Advantageously, a capability of over determination is provided, allowing the system to be self testing with respect to common error mechanisms, or by deliberate manipulation.
Advantageously, the support structure is being assembled from a small number of parts fabricated by injection polymer moulding.
One aspect of the present invention provides a system for the detection of at least one volatile substance in breath samples, the system comprising: one or more surfaces defining a flow path along which exhaled breath from a subject may flow; a radiation source, the one or more surfaces being substantially reflective to at least some of the radiation emitted by the radiation source, the radiation source being configured such that at least some radiation emitted thereby travels along the flow path and undergoes multiple reflections from the at least one surfaces; and at least one detector positioned to receive radiation emitted by the radiation source after multiple reflections thereof by the surfaces, and to perform analysis relating to portions of the radiation that have been absorbed since emission by the radiation source.
Advantageously, the flow path has a sufficiently large cross-section to allow substantially laminar flow of exhaled breath therethrough, such that regions of stagnant flow within said flow path comprise less than 10% of the transmission path of the radiation that travels along the flow path.
Preferably, the system comprises: a first detector adapted to receive radiation emitted by the radiation source after travelling a first distance along the flow path, and to perform analysis relating to portions of the radiation that have been absorbed since emission by the radiation source by CO2 or water vapour; and a second detector adapted to receive radiation emitted by the radiation source after travelling a second distance along the flow path, and to perform analysis relating to portions of the radiation that have been absorbed since emission by the radiation source by at least one volatile substance.
Conveniently, the second distance is greater than the first distance.
Further objects, features and advantages of this invention will become readily apparent to persons skilled in the art after a review of the following description, with reference to the drawings and claims that are appended to and form a part of this specification.
The detailed description of one embodiment of the system according to the invention will refer to the following drawings:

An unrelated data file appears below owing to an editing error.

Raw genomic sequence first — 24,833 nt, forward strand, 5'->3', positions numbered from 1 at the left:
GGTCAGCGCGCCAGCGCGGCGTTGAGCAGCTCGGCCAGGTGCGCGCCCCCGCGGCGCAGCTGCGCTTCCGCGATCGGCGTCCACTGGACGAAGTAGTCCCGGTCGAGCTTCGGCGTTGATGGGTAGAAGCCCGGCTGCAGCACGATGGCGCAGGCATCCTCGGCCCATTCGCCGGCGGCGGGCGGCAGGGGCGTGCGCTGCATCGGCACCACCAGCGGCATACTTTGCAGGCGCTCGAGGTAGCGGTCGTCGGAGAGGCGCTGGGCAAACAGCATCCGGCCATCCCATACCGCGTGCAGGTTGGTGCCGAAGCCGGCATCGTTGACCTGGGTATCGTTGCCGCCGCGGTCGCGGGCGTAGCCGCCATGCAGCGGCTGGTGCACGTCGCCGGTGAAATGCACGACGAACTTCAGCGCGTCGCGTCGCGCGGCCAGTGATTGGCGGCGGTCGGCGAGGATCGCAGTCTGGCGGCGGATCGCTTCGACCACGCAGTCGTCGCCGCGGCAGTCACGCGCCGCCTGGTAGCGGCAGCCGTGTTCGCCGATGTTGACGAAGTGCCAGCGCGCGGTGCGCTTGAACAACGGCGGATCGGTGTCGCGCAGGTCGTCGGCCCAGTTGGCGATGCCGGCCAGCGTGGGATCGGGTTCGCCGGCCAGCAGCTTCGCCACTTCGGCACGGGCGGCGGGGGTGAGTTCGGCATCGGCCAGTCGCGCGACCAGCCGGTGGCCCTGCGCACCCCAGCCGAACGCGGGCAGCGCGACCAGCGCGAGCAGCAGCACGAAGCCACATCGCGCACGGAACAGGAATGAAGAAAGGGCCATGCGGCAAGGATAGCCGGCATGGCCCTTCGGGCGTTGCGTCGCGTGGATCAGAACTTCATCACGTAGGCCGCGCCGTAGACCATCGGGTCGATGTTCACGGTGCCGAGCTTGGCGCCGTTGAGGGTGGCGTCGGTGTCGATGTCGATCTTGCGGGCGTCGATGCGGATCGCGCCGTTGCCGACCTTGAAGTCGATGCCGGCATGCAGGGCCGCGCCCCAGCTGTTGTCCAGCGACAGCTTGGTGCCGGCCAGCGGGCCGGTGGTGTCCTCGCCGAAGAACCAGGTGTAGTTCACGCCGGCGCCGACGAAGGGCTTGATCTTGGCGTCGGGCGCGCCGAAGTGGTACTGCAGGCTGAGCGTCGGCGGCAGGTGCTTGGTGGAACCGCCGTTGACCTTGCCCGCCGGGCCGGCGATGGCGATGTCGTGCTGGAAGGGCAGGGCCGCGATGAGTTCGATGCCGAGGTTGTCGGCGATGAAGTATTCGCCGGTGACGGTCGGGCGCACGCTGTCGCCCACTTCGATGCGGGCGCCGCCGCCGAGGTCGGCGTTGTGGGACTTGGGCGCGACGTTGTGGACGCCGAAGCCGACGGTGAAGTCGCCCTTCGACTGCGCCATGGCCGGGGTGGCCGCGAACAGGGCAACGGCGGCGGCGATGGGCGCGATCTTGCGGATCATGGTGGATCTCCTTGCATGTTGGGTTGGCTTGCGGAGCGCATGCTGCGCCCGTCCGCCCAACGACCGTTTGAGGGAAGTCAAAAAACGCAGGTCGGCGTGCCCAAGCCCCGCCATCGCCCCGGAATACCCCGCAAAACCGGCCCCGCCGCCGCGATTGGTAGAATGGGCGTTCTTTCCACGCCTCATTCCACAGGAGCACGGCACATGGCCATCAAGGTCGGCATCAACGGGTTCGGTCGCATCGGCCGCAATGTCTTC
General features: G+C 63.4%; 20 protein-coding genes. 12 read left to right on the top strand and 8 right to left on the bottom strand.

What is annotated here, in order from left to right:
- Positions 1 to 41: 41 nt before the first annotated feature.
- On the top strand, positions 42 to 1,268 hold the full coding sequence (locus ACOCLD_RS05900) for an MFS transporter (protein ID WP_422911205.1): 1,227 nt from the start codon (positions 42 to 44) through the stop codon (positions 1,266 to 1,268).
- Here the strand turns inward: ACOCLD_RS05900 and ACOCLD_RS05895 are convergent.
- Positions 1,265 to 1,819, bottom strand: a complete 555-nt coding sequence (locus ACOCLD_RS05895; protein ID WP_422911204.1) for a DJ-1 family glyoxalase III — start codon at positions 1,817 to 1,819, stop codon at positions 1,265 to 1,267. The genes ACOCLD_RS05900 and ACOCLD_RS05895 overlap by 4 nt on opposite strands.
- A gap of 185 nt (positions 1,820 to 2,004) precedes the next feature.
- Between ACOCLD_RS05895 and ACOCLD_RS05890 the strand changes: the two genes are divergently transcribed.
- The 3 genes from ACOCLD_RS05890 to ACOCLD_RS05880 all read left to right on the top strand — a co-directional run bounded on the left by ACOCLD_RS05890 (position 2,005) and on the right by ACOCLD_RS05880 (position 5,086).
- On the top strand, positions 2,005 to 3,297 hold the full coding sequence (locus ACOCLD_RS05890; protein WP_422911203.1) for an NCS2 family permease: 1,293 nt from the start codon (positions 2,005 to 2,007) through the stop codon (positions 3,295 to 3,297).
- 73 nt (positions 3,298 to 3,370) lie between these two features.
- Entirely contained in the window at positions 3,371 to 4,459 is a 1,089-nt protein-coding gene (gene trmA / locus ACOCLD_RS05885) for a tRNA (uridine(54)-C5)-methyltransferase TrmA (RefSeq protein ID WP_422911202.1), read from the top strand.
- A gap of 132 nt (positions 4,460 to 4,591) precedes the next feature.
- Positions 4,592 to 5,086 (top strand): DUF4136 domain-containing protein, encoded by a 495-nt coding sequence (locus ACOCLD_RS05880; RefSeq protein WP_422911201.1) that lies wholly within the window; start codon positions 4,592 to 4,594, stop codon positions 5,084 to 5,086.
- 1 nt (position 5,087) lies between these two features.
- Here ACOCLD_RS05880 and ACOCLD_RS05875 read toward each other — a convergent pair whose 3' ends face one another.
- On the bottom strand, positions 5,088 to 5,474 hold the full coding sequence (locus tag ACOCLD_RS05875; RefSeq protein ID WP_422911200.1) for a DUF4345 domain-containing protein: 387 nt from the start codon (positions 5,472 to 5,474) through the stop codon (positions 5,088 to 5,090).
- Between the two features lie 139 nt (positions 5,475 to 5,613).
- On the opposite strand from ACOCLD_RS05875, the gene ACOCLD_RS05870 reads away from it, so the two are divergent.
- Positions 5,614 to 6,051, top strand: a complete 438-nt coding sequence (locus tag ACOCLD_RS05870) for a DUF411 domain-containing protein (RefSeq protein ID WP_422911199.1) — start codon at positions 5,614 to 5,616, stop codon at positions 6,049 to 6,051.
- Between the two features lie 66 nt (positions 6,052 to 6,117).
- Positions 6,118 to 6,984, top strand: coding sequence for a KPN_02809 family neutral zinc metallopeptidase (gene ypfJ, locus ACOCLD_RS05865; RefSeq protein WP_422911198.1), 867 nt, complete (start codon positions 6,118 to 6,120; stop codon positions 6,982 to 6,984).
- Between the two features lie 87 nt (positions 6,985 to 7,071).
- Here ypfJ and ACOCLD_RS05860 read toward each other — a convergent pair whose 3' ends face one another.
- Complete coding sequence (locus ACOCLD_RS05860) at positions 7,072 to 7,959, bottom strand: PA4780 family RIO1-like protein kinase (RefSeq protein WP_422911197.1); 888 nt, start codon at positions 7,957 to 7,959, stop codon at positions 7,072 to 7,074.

One preferred embodiment of the system according to the invention is schematically depicted in
A mechanical support structure 6, 7 defines a measuring cell 17 is provided with surfaces 4, 5 of high infrared reflectance, e g by being plated with a thin gold film, exhibiting a reflection coefficient for infrared radiation of 0.95 or higher. The support structure 6, 7 is used for precision positioning of a radiation source 2, a concave reflector 3, dispersive elements, e g interference filters, 13, 14, detectors 8, 9, e g thermopile or pyroelectric elements.
The optical arrangement of the measuring cell 17, including the support structure 6, 7 allows multiple reflections between the surfaces 4, 5 as indicated by the depicted zig-zag dotted line. The concave mirror 3 provides a collimated radiation beam stemming from the source 2. A first detector 8 including a first interference filter 13 adapted for the detection of CO2 or water vapour is positioned to receive radiation after a relatively short path of typically 10 cm. A second detector 9 including a second interference filter 14 adapted for the detection of ethyl alcohol is positioned to receive radiation after a relatively long path, typically 15-50 cm. The path lengths are adapted to the range of concentrations expected in typical breath samples, and to the absorption coefficients of the respective substances. Using ten or more reflections, it is possible to confine a radiation path within a support structure having a physical size an order of magnitude smaller. A preferred implementation is to use concave reflecting surfaces opposing each other, each surface coinciding at one point with the centre of radius of curvature to the opposing surface.
The enclosure 1 and the measuring cell 17 typically has a tubular shape, with inlet and outlet openings (left and right, respectively, in
The breath sample is collected by allowing it to flow through the support structure 6, 7, as depicted by the arrows at the left of
An electronic signal processing unit 12 is also provided. The signals from thermopile or pyroelectric detectors 8, 9 are typically of the order of 10-100 μV, and the transmission loss due to absorption of substances may be a very small fraction of this signal. It is therefore necessary to minimise electronic noise and interference in order to obtain adequate signal resolution. A preferred technique is to modulate the radiation source, and to use a synchronous amplifier with a high amplification factor, typically 100 000, or more.